The Zirkel Circle: Trail Report

The Zirkel Circle: Trail Report

The Zirkel Circle Trail Conditions (July 9-10)

Summer is now in full swing, and one of the top questions we get asked here at Steamboat Ski Haus is, “Are the Zirkels open yet??”.  Well my friends, that time has come! Ask and you shall receive! My boy, Blue, and I went on a 2 day backpack to find out the conditions for you.  I’m here to give you The Zirkel Circle trail report.

What Is The Zirkel Circle?


The Zirkel Circle is a 10.3 mile loop trail that is located just outside of Clark, CO at the end of Seedhouse Rd.  It is rated as difficult, which I would agree with at the moment.  Although, once all the snow melts, I feel that it would be a ‘hard moderate’ trail.  This trail will take you through some of the most beautiful wilderness that Northern Colorado has to offer. 

You will find yourself walking along raging rivers, sauntering through lush, blooming meadows, and (at least for the next couple weeks or so) trudging through deep summer snow over Circle Pass.  I do want to make it clear that this trail is currently suggested only for the adventurous.  Those who are willing to work a bit harder than a 10 mile summer hike would usually require. Give the snow another couple of weeks to melt and I’d say she’ll be back in the moderate range.

I’ve been a backpacking guide in California through most of my 20’s.  So being a seasonal worker, I’ve only lived in Steamboat during the winters to teach snowboarding.  So this is actually my first summer living here in The Boat. This was also my first time backpacking in the Zirkels.  And I have to say, this was some of the best hiking I’ve done since I completed the Pacific Crest Trail back in September.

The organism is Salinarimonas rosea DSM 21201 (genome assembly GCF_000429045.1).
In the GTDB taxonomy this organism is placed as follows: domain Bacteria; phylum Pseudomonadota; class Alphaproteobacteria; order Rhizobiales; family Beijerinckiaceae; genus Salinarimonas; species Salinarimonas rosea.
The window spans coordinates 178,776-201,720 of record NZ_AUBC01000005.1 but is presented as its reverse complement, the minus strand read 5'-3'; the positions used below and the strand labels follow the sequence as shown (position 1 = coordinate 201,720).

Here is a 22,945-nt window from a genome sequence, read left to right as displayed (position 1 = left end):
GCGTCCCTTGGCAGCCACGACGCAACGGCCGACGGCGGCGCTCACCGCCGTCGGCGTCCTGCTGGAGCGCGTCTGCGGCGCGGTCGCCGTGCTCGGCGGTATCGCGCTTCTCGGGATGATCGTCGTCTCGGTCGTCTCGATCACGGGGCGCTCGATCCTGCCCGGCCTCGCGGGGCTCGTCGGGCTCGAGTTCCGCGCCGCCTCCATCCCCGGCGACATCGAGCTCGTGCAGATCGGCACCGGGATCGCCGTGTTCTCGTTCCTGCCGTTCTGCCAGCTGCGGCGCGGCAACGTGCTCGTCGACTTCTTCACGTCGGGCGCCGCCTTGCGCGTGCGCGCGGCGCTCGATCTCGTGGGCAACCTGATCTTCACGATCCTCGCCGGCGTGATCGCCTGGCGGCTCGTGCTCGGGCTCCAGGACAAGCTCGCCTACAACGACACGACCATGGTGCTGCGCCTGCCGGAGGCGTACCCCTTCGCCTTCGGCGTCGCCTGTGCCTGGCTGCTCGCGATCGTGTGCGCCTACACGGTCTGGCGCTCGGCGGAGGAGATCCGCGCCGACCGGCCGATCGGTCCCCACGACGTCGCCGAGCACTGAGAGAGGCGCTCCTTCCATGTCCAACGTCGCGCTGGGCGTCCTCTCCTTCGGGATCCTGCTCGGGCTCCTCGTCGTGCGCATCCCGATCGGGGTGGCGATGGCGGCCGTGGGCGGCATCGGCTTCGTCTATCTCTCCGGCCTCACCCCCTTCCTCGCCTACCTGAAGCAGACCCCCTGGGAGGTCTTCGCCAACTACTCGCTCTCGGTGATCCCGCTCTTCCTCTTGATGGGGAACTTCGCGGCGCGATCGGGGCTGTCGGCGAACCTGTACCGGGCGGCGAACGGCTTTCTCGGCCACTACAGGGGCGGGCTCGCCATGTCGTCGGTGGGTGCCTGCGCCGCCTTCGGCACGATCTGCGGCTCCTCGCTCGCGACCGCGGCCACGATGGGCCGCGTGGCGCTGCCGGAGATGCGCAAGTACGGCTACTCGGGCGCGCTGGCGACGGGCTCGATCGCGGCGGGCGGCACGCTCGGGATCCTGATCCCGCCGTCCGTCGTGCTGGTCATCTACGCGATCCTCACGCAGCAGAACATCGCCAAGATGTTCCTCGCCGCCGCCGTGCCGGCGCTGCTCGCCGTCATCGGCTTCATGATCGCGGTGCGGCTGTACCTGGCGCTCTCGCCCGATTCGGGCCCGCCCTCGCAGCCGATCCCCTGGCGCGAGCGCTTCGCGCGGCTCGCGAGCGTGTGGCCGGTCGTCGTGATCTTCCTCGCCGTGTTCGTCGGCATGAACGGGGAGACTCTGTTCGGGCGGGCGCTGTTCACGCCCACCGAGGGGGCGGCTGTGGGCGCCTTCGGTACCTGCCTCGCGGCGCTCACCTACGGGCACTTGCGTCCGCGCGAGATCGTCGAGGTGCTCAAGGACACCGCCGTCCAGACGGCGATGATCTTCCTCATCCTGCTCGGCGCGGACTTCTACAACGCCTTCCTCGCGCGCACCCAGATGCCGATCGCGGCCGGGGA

My Experience On The Zirkel Circle


Blue and I started working our way counter-clockwise, with our first destination being Gold Lake.  This particular area is good to go! Great little 6 mile out-n-back trail, or family camping destination.  Just please be aware that there is no camping within ¼ mile of both Gold and Gilpin Lake. Once you pass this lake, you’ll come upon your first gnarly river crossing.  This is where it started to get a little hairy.

Although the creek was only about a foot deep, the current was no joke! There wasn’t anywhere to cross so I just committed to getting wet.  I’m 6’2 and 190 lbs and I definitely had to take it slow and brace myself. There was no way Blue was making that crossing without getting swept away.  So I didn’t cross the creek once, but three times.  First to drop off my pack, second to come back for Blue, and third while carrying Blue, my 60 lb. Alaskan Husky.

After this crossing, you’ll start the gradual incline, working over small snow patches.  Once you reach the area near the top, it begins to plateau into that bowl before the summit of the pass, you’re in full on snow.  Going into this not really knowing what to expect, I carried a full pack, including snow shoes. I only used them for about 3 miles, but 100% worth the carry.  I’m not going to be that guy and say it’s impossible to do it without snowshoes.  Just expect to have a rough time getting up and over the Pass and around Gilpin.  Or at least plan it out where you camp near the snow line and crush it early before the slush fest begins.  

All Down Hill From Here